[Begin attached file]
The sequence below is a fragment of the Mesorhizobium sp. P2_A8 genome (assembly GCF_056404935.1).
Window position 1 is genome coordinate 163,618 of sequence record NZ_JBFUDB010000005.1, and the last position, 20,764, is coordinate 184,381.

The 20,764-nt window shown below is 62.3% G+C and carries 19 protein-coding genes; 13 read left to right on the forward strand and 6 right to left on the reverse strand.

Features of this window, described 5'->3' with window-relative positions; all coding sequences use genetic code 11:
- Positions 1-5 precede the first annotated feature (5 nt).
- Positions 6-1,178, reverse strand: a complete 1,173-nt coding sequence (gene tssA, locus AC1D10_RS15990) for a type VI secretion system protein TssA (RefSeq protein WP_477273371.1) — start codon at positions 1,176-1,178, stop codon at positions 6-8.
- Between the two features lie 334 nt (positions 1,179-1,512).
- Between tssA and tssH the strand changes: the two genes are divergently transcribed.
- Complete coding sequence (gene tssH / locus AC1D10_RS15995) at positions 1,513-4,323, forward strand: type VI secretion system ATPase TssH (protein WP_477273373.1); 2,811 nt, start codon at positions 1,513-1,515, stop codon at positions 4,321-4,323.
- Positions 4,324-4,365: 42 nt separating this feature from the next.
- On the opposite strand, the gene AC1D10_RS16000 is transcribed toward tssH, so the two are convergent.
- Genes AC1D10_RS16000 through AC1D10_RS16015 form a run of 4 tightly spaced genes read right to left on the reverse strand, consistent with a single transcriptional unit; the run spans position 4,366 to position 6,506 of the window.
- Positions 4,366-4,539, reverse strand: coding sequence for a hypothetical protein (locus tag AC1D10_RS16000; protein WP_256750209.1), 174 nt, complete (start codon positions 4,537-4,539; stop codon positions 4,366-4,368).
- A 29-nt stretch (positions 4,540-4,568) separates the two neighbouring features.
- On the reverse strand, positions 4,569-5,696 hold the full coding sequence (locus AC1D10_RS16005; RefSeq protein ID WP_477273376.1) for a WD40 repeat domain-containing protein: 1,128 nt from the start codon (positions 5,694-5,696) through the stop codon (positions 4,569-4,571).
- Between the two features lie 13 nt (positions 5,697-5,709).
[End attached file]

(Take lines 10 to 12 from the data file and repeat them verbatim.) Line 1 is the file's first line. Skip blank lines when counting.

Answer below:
- Positions 4,324-4,365: 42 nt separating this feature from the next.
- On the opposite strand, the gene AC1D10_RS16000 is transcribed toward tssH, so the two are convergent.
- Genes AC1D10_RS16000 through AC1D10_RS16015 form a run of 4 tightly spaced genes read right to left on the reverse strand, consistent with a single transcriptional unit; the run spans position 4,366 to position 6,506 of the window.